6. 6. Education: Marxist issue in the Novella <ul><li>An important Marxist issue in the novella is education, Marxists see that formal education is one of the superstructures, which led to enslave the minds of ordinary people in the society. Education of the workers of wrong type it never makes people to rise against the capitalists, they have formal education which is merely based on ideologies about their work. There is class discrimination in the society but there is no class conscience in them. Then, how can they revolt against class differences and exploitation? </li></ul>
  7. 7. Religion in Heart of Darkness <ul><li>Marxists reader would be interested in the role played by religion in the novella. Like Karl Marx himself said that the religion is the opiate of the people. Most of the times religion makes the exploited class to accept their exploitation as their fate because religion gives the people a dose of fatalism. The people not only accept this situation as their fate but also accept the hypocrisy of their religious leaders because of their faith in Christianity </li></ul>
  8. 8. Political Issues in the Novella <ul><li>Politics and political institutions are nothing but superstructures that further enhance the dastardly ideologies of capitalism. For Marxists, political institutions are a way of exploitation. It is only the political intrigue for the capitalists that they hide themselves under the cloak of civilizing the Congolese in order to deprive them of their only source of wealth which is ivory. They use ruthless and brute forces to get what they want. </li></ul>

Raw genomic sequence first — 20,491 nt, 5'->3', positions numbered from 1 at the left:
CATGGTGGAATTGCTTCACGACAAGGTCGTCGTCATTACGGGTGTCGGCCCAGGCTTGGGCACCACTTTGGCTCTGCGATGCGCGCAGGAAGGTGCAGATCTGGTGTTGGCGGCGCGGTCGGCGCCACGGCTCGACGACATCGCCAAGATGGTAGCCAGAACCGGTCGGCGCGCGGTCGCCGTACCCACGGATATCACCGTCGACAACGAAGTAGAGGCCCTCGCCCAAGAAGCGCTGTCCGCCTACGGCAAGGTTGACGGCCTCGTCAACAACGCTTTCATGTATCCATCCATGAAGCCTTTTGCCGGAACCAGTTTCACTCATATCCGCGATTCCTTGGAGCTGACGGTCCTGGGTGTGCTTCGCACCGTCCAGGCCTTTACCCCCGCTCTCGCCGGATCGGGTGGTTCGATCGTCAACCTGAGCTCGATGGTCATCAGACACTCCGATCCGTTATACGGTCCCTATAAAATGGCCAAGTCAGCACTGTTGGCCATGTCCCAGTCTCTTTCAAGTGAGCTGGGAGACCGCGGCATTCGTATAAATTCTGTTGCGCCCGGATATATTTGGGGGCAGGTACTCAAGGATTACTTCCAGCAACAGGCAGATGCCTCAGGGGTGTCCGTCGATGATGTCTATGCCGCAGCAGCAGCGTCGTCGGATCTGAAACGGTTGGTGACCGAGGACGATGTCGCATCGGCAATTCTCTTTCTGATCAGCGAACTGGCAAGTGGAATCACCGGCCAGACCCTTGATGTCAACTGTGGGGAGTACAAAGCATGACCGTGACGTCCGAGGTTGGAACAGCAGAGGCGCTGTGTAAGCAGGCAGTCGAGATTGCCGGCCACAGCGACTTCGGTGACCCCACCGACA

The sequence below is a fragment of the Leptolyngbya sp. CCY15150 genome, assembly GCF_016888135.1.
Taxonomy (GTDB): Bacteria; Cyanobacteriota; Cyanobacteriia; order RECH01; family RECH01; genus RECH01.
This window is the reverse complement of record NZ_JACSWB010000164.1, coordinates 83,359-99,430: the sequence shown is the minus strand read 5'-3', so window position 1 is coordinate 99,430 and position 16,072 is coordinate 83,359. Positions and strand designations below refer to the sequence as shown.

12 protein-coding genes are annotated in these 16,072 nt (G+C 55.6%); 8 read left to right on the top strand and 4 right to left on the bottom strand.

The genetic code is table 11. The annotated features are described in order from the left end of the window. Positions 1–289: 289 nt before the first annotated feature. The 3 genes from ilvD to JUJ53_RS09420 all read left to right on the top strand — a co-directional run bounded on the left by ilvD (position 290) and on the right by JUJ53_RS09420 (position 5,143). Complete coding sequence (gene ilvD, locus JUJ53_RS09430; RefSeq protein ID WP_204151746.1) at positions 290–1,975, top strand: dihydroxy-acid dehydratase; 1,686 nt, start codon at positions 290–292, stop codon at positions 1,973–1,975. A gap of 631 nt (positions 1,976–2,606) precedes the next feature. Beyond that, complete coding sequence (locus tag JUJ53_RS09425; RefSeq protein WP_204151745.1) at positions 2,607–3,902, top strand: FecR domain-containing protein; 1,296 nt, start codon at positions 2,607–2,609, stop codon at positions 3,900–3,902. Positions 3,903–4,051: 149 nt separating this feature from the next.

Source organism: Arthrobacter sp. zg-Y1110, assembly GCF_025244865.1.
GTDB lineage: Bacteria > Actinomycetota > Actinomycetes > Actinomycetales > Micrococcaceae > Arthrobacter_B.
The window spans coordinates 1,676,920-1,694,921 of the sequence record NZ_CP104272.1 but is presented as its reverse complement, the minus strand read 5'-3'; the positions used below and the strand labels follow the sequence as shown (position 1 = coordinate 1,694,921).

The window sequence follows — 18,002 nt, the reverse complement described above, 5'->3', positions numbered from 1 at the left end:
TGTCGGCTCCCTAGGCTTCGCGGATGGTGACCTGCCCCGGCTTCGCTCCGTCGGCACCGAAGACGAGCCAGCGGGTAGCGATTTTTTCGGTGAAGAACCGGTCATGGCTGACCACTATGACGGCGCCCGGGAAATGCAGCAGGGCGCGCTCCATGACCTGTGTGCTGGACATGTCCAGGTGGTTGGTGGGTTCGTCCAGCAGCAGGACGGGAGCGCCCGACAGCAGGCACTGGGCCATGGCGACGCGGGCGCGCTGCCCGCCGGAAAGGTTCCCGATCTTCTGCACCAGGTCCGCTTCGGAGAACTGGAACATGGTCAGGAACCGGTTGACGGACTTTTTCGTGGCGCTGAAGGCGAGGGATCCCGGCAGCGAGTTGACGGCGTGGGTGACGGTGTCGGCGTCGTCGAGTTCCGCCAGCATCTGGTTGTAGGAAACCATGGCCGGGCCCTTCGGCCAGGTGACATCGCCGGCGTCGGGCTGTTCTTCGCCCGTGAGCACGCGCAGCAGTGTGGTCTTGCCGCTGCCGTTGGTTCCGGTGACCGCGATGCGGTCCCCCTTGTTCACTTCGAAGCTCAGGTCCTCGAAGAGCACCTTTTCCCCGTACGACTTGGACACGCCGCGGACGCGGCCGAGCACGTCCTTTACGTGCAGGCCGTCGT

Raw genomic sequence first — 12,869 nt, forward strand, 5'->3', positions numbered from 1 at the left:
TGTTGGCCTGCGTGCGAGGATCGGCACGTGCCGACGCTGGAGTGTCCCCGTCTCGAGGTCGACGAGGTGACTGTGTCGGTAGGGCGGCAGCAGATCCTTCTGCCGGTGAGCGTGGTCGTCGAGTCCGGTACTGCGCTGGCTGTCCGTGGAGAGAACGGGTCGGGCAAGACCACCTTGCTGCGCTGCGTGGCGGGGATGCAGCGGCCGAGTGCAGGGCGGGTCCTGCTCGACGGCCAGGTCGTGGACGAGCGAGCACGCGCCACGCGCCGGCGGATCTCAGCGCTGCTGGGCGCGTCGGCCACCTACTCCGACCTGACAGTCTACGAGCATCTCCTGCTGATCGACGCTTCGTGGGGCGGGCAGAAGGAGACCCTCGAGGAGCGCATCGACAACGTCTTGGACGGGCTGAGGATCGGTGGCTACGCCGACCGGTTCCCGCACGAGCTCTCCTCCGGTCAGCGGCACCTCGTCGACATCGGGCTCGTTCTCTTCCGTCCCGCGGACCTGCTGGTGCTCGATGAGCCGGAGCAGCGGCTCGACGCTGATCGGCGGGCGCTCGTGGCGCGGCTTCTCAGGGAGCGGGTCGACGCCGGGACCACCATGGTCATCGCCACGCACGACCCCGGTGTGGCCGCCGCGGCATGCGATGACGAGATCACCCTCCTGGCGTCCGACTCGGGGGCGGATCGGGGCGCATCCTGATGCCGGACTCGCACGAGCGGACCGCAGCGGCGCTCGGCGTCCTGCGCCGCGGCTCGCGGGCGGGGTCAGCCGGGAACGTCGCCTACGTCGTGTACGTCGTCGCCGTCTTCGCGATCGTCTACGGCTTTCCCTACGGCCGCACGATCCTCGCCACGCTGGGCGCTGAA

9. 9. Oppression due to class conflicts <ul><li>Conrad describes the oppressiveness of capitalists by his chief narrator, Marlow, as he said that, the act of imperialism is nothing but “great demoralization of the land.” Congolese in the novel are portrayed as oppressed class, their resources are misused, their men power is also misused as they are reduced to slavery and forced labour. The natives gather ivory for the capitalist class, they toil by day and night to enrich the oppressive bourgeoisie. </li></ul>
  10. 10. Is Novella a Marxist Work? Conclusion. <ul><li>Conrad subtly portrayed that Marlow is not against protests by the natives but this may not make the novella as Marxist work because no where in the novella Conrad consciously educates the workers to revolt. Such incidents as when one of the natives makes a tentative job with a spear at a white man can not be said to be a mass revolt but it is an individual’s natural reaction to an act of maltreatment. Marlow tries to remain apart from the oppression going on in the Congo. Although he is not a part of the oppressive class but Conrad fails to make him commit class suicide, which would have qualified him to be a true Marxist. </li></ul>